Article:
Cambridge molecular scientist shares Nobel chemistry prize
Richard Henderson of MRC Laboratory of Molecular Biology in Cambridge shares the £830,000 prize.
A British scientist has received a share of the Nobel Prize in Chemistry for helping to pioneer a “revolutionary” technique for studying the molecular machinery of life.
Dr Richard Henderson, from the MRC Laboratory of Molecular Biology in Cambridge, and his two fellow laureates were honoured for the development of cryo-electron microscopy (cryo-EM).
The technique allows scientists to freeze moving biomolecules such as proteins and visualise the intricate chemical processes that make life possible.
The other winners are Professor Jacques Dubochet from the University of Lausanne in Switzerland and Professor Joachim Frank from Columbia University in New York.
Each receives an equal share of the nine million Swedish krona (£837,000) prize money.
Electron microscopes were once thought to be useful only for examining non-living objects because their electron beams destroy biological material.
Freezing at very low temperatures provided a solution to the problem by protecting the examined material from damage.
Dr Henderson’s critical contribution to the emerging field came in 1990 when he succeeded in using an electron microscope to generate a three-dimensional image of a protein.
Colleagues said his reaction to learning of the award was typically modest.
He said: “I am delighted for everybody in the field that the Nobel Prize in Chemistry has been awarded to acknowledge the success of cryo-EM.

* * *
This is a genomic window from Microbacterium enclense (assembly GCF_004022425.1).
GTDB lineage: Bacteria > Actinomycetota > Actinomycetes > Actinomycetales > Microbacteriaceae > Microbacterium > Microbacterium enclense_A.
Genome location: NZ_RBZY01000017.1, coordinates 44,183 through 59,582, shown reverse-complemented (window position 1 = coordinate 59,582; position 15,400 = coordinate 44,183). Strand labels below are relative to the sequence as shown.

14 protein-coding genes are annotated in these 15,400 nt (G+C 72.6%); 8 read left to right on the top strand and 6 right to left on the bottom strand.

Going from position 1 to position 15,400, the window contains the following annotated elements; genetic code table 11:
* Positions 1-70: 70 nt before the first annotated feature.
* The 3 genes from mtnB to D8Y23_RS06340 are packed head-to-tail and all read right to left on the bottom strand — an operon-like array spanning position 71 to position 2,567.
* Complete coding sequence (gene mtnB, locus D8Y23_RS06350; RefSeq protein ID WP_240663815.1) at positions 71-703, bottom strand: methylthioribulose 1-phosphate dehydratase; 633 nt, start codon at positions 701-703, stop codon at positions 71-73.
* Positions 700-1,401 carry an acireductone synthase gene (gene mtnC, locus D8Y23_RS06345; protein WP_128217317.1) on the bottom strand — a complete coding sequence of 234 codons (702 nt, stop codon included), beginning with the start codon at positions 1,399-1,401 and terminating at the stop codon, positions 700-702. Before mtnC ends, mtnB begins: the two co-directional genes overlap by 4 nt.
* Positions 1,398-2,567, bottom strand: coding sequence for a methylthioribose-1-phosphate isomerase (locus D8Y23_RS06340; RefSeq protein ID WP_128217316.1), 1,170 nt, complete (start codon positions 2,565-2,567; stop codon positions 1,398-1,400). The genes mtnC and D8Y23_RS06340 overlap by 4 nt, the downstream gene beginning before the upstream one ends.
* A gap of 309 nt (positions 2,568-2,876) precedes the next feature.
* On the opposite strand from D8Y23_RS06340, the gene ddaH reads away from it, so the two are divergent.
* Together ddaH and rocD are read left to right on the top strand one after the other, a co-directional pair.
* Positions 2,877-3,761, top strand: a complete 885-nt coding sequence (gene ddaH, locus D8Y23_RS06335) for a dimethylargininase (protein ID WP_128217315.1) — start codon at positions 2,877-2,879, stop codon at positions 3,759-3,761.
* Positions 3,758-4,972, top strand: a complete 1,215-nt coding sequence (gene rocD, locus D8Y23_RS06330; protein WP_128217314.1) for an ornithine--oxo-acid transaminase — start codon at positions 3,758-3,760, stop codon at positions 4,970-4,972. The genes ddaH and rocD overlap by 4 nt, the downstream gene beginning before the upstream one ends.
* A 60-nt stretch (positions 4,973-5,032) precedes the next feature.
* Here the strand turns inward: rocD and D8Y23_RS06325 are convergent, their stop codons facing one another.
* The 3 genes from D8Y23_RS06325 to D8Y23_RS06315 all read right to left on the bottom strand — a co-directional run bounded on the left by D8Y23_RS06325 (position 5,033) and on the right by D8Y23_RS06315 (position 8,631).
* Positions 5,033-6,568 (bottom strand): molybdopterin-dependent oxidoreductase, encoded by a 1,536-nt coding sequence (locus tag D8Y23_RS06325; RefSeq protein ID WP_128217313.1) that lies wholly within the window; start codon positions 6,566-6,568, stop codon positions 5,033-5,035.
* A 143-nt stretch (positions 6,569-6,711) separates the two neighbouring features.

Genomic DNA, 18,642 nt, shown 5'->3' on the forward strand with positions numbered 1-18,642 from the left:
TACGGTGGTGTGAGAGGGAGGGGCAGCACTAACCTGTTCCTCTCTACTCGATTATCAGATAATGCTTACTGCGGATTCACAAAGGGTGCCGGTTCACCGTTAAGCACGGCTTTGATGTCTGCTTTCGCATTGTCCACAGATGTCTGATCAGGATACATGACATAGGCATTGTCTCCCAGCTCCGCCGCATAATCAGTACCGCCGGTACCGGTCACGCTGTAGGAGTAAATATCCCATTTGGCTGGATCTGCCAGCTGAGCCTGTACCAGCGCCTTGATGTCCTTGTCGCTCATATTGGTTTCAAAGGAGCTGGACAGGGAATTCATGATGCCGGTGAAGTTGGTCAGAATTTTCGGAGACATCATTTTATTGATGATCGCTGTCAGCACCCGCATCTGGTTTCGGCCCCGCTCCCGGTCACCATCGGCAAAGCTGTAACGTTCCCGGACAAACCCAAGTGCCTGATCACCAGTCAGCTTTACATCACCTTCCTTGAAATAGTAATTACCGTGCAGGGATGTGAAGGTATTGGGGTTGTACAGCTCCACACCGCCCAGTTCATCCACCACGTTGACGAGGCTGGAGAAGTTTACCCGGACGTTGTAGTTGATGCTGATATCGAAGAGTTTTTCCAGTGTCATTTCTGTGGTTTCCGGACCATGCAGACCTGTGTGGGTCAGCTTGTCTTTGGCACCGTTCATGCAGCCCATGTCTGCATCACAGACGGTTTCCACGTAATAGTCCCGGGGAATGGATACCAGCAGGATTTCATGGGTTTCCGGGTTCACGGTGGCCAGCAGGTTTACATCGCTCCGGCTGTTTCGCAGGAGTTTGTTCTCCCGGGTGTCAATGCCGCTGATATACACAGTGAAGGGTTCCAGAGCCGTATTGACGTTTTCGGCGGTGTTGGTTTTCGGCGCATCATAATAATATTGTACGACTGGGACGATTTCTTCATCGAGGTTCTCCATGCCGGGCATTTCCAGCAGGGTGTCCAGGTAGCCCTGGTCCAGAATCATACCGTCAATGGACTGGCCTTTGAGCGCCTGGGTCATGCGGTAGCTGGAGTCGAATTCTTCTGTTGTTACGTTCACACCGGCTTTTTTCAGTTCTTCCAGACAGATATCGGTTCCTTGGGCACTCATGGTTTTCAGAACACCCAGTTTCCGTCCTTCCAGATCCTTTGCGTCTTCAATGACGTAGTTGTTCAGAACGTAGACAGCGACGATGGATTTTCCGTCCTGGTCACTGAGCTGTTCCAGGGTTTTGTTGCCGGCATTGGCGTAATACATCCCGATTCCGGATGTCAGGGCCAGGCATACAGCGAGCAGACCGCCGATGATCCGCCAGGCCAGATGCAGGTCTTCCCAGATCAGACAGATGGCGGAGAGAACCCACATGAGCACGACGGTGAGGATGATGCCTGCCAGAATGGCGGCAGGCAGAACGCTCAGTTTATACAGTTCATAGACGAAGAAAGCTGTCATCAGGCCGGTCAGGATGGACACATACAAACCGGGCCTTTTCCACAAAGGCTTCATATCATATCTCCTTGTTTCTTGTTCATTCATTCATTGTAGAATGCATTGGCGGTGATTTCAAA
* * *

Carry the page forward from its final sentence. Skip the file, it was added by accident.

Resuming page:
“I am particularly pleased that Jacques Dubochet has been recognised as the key person who kick-started the field with his method of rapid-freezing in the early 1980s, a crucial advance.”
Prof Frank laid the early foundations of cryo-EM between 1975 and 1986 when he developed a method of processing fuzzy two dimensional electron microscope images and turning them into sharply focused 3D structures.
Meanwhile Prof Dubochet introduced his method of vitrifying water – cooling water so rapidly that it solidifies around a biological sample, allowing the molecules to retain their natural shape even in a vacuum.
Explaining the significance of cryo-EM, Nobel chemistry committee member Heiner Linke said it allowed scientists to “see down to the position of individual atoms to be able to see how these molecules interact with one another, what complexes they build, how these complex machineries work”.
He added: “It’s really the first time that we can see biological molecules in their natural environment and how they actually work together down to the individual atoms.”
Today scientists routinely visualise the three-dimensional structure of biomolecules, imaging everything from the bacterial proteins that cause antibiotic resistance to the surface of the Zika virus.